8. ok2bclever

    ok2bclever Guest

    First, before taking any other advice you have to qualify which you haven't done yet with only three weeks.

    So above all you need to do whatever it takes to qualify which includes skipping your lunch (I know, sacrilege coming from the steward!)

    After you are qualified:

    Do NOT skip your lunch.

    If you do you will only be setting a standard for yourself that UPS will expect and try to demand you maintain, for the rest of your career.

    This will not get easier as you get older so take your full lunch every day (and not one minute over) and put up with the associated complaints and pressure management will apply to you to try to get you to cheat and skip part or all of your lunch.

    Learn the methods, all of the methods and make them instinctive.

    Even at the cost of slowing you down or making the job harder at first.

    The methods UPS trained you with are not suggestions and if you treat them as such you open yourself up to discipline and injury.

    If you run into performance problems down the road with management and you have developed consistency using the methods you are virtually bulletproof.

    Apply for the 401k as soon as you are eligible and have the highest level taken out for investment.

    Get used to living on the take home pay this gives you now.

    Regardless of your current financial situation it will never get easier to save money than now.

    It is unlikely that you will be able to continue to work as a UPS driver all the way to retirement age with the changes to the pension and those probably coming to social security so pay yourself first every week before getting involved in paying car dealers, mortgage companies, travel agencies, etc.

    Work hard to keep a positive attitude and try for a reasoned discussion with management when things don't seem right.

    Supervisors (and center managers) are very limited now a days in what they can and cannot do and they hear accusations, yelling and bitching all the time (much of it about decisions they have no control over) so those approaches are counterproductive and just shut down the little cooperation they might be able and willing to give you.

    Cutting corners, whether by skipping lunches, or working unsafe (not bothering with handrails, blowing late lights, speeding, lifting improperly because you have never hurt your back before, etc) to "make standards" or to try to finish too much work is cutting your own throat.

    So work safe and consistent and did I mention use the methods? [​IMG]
     
  9. dannyboy

    dannyboy Guest

    While I have the utmost respect for OK, Do like you were trained.

    Your sup took lunch with you when he trained you, didnt he? So why should you not take lunch.

    They know you will not run as good by yourself as you did with a member of management.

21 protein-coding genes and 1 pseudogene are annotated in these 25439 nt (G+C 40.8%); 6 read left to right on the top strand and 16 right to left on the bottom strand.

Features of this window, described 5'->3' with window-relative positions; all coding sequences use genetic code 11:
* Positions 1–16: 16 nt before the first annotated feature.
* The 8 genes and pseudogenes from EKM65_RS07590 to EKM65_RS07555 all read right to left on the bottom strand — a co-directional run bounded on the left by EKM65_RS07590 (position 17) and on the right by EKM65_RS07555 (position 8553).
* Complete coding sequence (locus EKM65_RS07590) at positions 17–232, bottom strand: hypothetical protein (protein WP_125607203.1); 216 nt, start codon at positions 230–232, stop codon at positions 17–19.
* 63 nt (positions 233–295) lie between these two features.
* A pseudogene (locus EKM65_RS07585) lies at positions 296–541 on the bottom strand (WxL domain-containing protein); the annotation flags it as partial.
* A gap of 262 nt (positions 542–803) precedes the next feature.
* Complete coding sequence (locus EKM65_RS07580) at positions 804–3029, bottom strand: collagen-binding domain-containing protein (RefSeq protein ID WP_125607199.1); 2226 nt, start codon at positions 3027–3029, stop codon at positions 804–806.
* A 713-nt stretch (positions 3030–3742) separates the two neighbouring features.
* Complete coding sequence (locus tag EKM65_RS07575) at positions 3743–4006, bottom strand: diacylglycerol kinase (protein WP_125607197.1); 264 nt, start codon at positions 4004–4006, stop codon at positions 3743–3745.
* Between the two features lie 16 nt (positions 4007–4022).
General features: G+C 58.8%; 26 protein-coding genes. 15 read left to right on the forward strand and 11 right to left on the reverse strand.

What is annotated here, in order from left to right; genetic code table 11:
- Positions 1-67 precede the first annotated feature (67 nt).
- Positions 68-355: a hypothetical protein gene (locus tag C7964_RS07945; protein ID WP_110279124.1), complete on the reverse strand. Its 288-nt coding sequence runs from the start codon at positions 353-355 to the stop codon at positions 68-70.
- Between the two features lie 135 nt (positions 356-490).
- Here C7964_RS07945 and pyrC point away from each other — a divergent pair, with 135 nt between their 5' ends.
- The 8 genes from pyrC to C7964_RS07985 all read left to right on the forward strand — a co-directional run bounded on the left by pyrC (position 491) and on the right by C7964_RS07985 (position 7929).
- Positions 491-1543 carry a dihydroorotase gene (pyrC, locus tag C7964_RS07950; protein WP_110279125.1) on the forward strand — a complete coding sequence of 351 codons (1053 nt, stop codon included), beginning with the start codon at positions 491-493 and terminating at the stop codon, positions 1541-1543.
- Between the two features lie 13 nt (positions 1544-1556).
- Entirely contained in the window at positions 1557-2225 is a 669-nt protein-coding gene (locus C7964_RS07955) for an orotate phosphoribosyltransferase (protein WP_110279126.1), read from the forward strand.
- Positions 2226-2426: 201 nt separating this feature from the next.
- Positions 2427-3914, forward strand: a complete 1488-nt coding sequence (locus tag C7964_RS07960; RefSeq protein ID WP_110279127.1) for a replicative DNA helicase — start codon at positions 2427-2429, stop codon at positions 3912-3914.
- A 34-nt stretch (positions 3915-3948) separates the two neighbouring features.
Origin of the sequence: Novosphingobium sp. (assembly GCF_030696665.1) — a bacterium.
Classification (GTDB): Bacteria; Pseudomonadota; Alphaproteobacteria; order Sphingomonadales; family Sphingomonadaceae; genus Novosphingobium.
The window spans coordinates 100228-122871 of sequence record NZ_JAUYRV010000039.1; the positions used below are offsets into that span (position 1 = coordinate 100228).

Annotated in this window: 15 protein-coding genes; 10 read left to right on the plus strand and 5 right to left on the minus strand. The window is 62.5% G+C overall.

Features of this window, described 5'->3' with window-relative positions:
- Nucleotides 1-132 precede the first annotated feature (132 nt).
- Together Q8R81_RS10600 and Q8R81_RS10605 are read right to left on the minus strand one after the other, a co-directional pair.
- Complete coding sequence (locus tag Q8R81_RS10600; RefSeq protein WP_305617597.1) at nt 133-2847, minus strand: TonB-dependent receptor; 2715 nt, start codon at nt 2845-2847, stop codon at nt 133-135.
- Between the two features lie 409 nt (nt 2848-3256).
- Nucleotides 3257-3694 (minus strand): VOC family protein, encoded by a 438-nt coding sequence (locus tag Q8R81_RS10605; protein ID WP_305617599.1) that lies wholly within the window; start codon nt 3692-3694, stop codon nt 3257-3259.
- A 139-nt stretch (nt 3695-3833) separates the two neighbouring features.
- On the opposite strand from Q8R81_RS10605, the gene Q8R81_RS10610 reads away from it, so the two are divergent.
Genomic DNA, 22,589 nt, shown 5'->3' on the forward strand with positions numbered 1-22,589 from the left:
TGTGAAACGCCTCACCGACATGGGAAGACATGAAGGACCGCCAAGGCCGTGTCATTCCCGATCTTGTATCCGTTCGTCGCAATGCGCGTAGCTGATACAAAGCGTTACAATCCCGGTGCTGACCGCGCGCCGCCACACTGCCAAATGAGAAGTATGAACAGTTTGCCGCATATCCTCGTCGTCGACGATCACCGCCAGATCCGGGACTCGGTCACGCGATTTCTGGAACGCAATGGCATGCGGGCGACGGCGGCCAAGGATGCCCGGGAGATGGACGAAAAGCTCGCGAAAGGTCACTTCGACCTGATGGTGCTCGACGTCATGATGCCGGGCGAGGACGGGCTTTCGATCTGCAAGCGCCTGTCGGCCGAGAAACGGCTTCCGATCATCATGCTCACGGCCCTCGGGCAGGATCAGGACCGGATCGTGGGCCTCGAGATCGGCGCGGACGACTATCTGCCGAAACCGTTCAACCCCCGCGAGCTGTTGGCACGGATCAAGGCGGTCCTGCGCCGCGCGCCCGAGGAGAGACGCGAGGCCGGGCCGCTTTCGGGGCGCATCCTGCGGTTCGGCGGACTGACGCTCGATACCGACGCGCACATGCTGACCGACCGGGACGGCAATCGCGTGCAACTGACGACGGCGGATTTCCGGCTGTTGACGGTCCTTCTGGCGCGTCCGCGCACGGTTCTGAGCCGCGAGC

As a shop steward, take your lunch. you will get better within the time frame allowed. If not, ask for guidance and help from other drivers or management.

    There is nothing worse for you as a driver to skip your lunch for the 30 days, then end up taking it on days 31 forward and being an hour over allowed. It would seem to me to be very counter productive.

    Just my humble thoughts with due respect for OK.

    d
     
  10. ok2bclever

    ok2bclever Guest

    Same here, Danny knows what he is talking about and we rarely disagree.

    Perhaps, my statement could be misread.

    If you can take your lunch and qualify , by all means do so as your day will go better and safer.

    However, if management states that you are not doing good enough or are on the bubble I maintain that you should do whatever it takes to qualify.

    I believe there is one thing worse than skipping your lunch for 30 days and that is not qualifying just because you are a slow learner,on a tough route, or some other reason beyond your control.
     
  11. dannyboy

    dannyboy Guest

    But on the other hand, I have yet to see any driver that has honestly tried, not make it. Not in over 30 years. Management will tell you you are on the "bubble" just to keep you torn up and running your butt off. Go into each day thinking you are da man, and you can do this just as well as any other driver. Focus on the day ahead of you instead of the pays past, you can not change them. And too much BS floating in your overstressed brain keeps you from the focus of the new day, which is to learn your job better and do it more economically for the company. MAny times while management feels they are helping, they put unecessary stress on the driver that is non productive. Focus.

    That being said, ask to be allowed 15 minutes or so on your truck before leaving. For a newby, that can help. More than that and you leave too stressed and tired.

    It is very difficult to argue with management after you have your 30 days in, and your sporh drops. They can pull up all the time cards showing you took your full hour and ten each day and didnt get beat. So why now, after you have made it, why are you getting beat by an hour or more each day. That is also a good reason for you to keep detailed records during the first 30 days. It helps me should I need to help you out in the office.